The Aphex Twin references come pretty quickly when Brainwaltzera’s name comes up. When he released his EP Aescoba earlier this year, there were so many Aphex DNA strands running through the tracks that there was a rumour it was another Richard D James alias.
The rumours were compounded when Aphex left some glowing comments on Brainwaltzera’s Soundcloud page. But if RDJ can track down a Dublin teenager to a housing estate and get him to direct a video for his Cheetah EP, what’s to stop him skulking around other anonymous producers’ sites?
Even before the music is addressed, there’s a definite Warp/Rephlex/Braindance edge to Poly-Ana, from its bold line-drawn cover, to its track titles that read like programming language, full of brackets and seemingly playful non-sequiturs and analogue synth references.
And for anyone with a memory of the classic 90s Warp releases, Poly-Ana is an immediate electronic comfort blanket, with Kurrytee (Midi_2_CV) opening the record with soft-focus synth folds and scuffed metallic percussion nodding to Boards of Canada. Second track Smit has similar raw materials for its leads, but the lush melody is offset by mangled vocal samples and alien chirps.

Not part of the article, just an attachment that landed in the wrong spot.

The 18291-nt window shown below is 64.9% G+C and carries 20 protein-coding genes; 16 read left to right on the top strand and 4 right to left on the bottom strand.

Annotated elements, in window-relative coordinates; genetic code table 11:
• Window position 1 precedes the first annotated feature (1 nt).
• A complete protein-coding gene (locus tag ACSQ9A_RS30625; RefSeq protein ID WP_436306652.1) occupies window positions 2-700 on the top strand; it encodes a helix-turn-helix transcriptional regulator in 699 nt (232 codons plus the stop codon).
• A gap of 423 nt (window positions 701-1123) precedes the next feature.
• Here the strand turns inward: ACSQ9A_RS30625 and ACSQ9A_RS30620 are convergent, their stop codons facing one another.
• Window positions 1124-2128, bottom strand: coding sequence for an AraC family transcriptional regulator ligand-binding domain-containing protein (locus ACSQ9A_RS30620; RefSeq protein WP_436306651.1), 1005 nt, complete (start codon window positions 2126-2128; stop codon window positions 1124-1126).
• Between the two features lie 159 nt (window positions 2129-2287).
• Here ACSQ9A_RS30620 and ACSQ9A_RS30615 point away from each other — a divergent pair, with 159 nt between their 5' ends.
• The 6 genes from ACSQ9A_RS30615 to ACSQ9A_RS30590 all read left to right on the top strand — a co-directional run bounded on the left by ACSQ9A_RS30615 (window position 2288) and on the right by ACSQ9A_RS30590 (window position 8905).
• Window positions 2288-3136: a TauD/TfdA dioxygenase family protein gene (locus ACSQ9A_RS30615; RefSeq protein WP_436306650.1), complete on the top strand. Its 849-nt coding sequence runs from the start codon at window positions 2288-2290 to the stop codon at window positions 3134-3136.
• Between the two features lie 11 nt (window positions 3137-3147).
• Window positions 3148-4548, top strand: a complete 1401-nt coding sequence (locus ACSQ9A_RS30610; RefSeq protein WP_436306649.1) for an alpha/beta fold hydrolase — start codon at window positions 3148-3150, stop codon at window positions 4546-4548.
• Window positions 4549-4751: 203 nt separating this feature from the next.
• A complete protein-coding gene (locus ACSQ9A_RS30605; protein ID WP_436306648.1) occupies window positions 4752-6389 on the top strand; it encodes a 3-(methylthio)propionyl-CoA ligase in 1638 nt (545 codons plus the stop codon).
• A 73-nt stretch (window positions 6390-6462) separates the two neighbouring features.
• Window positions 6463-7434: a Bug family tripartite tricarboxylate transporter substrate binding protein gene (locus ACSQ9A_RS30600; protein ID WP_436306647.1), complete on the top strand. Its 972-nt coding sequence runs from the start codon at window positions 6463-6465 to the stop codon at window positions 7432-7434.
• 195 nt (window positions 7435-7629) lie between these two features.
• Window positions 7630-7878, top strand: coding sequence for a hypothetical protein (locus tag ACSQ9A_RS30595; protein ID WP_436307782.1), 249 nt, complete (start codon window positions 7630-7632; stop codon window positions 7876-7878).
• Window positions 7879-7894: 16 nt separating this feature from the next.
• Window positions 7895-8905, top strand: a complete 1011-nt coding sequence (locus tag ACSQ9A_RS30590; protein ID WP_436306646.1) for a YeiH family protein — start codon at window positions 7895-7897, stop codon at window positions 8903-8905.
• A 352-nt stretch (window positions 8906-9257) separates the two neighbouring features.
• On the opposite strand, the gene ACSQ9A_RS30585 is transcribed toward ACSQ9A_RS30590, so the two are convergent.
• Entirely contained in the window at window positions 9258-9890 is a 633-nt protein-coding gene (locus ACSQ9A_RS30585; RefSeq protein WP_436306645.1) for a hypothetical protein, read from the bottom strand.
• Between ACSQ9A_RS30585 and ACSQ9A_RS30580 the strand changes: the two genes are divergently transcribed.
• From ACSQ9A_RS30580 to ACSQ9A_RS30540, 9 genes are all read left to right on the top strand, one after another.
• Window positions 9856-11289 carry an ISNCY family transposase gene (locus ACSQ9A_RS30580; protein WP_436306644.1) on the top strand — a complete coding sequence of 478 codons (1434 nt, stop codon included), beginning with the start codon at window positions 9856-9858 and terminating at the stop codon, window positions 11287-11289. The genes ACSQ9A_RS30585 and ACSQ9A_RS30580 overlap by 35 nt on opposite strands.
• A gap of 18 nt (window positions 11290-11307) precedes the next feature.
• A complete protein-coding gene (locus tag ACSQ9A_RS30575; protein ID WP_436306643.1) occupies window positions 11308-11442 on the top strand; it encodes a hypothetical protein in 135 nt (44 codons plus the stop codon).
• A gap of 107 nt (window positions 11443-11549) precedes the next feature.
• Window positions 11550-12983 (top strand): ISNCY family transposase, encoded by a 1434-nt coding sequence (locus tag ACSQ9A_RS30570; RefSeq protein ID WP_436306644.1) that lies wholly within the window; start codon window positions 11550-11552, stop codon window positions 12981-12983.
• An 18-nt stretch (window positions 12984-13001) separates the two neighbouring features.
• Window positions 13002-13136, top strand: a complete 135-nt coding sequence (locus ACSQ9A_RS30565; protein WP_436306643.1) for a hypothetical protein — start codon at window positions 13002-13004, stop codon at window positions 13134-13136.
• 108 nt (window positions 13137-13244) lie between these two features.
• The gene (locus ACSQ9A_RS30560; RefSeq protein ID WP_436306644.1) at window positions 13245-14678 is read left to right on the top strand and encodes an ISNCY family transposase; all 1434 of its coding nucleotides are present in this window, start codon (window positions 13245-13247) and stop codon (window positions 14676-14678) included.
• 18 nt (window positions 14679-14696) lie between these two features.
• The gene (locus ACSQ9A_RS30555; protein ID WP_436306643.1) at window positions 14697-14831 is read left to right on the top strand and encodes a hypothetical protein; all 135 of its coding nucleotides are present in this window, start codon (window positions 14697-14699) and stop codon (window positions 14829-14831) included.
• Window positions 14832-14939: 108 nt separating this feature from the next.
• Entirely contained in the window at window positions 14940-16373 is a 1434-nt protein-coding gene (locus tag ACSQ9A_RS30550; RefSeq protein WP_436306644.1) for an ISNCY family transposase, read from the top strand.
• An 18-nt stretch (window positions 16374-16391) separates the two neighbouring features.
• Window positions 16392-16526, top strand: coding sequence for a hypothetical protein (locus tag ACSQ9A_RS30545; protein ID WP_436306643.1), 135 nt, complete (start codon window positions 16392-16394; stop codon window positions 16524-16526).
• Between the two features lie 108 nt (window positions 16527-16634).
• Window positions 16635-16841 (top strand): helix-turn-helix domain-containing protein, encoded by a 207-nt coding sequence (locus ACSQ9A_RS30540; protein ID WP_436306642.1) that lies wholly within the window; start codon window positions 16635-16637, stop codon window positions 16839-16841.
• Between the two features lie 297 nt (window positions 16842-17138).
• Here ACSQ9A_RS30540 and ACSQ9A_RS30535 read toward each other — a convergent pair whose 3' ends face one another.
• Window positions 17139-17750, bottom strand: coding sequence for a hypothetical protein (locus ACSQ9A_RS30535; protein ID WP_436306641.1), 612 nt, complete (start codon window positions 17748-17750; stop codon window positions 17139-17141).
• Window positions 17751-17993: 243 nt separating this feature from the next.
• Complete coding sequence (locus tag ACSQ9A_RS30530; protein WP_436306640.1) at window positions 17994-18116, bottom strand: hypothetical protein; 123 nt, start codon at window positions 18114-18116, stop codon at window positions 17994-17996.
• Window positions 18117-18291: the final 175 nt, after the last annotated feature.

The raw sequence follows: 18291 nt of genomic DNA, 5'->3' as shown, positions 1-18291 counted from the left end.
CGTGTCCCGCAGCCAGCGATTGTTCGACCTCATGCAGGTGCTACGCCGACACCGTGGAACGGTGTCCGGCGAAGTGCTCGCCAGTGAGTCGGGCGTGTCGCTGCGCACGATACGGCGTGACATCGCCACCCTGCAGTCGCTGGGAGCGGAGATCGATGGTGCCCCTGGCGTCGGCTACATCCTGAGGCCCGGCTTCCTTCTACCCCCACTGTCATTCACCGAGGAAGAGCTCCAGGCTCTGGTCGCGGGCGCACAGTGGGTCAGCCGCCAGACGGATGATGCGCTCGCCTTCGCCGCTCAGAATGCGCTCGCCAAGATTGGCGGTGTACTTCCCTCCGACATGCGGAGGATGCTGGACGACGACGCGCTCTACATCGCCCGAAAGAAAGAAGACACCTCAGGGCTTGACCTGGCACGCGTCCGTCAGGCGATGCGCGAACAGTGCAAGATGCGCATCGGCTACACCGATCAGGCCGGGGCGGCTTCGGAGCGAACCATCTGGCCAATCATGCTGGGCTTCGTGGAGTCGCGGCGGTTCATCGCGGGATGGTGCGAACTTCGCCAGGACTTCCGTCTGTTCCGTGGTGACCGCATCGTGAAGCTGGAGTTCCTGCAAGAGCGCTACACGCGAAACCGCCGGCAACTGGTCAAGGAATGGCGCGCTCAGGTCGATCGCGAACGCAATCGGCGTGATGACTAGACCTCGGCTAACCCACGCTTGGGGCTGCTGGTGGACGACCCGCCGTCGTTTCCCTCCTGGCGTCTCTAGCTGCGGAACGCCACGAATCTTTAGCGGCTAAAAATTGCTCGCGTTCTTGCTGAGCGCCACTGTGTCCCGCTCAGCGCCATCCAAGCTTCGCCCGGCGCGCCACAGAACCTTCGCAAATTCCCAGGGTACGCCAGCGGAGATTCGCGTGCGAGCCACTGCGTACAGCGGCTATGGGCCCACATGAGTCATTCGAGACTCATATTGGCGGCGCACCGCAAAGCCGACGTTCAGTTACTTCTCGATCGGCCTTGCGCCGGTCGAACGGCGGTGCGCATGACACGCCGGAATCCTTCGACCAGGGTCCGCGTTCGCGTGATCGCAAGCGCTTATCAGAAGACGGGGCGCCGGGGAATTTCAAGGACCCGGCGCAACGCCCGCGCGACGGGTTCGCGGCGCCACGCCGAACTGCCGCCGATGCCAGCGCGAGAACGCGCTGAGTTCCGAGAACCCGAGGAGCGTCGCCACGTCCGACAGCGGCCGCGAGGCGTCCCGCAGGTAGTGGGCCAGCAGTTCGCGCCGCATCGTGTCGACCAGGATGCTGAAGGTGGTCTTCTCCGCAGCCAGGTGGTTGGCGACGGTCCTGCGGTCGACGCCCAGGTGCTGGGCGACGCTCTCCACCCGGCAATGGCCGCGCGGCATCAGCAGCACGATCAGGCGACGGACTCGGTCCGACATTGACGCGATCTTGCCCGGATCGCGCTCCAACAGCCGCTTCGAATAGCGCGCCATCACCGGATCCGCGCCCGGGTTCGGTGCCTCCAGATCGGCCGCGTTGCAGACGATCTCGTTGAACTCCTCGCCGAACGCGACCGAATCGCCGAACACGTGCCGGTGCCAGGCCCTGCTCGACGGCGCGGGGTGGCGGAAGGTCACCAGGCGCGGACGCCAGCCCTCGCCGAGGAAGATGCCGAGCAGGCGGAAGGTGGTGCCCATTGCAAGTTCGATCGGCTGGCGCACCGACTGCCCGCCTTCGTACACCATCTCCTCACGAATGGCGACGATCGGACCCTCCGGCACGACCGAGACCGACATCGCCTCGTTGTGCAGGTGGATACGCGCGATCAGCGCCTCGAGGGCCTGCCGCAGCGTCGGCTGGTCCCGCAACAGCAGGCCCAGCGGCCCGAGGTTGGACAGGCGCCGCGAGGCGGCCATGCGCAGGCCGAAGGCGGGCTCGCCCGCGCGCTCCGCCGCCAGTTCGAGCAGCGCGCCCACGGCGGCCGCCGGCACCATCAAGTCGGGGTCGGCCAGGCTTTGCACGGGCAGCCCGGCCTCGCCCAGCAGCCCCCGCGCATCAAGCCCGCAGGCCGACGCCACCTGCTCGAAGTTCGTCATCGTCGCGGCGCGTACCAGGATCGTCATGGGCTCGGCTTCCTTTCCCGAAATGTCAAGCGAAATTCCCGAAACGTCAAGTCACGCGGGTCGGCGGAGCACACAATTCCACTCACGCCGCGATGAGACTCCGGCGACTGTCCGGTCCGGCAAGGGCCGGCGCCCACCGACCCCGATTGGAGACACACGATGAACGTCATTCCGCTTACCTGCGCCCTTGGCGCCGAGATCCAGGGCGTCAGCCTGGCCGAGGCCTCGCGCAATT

(Take 1) is a beatless fever dream that could easily be an interlude on Druqks, while Triangulate Dither (Night More Sleepy Version) and Mixolydian Transition go down the Polygon Window route of dark metallic percussion softened by melancholy keys to hold on to, while Kurzweil Dame sounds like it was knocked into shape from the bare bones of a track on Clark’s Totem’s Flare.
The Pollyanna Principle – or positivity bias – is a psychological phenomenon describing the tendency for people recalling pleasant memories more clearly than unpleasant ones, and this record really does feel like a classic mid-90s IDM mood piece, crucially without turning to slavish pastiche.
More often, seemingly familiar melodic paths are coaxed into disorienting corners with next-level beat patterns, from the warped flanged handclaps on Carniblurr.Lane , to the jagged drum & bass of Yamaha Hills and the giddy arrhythmia of Frikandel. It’s a good hint that Brainwaltzera may be using the classics as his foundation, but he has no problem knocking a few walls through while he’s at it.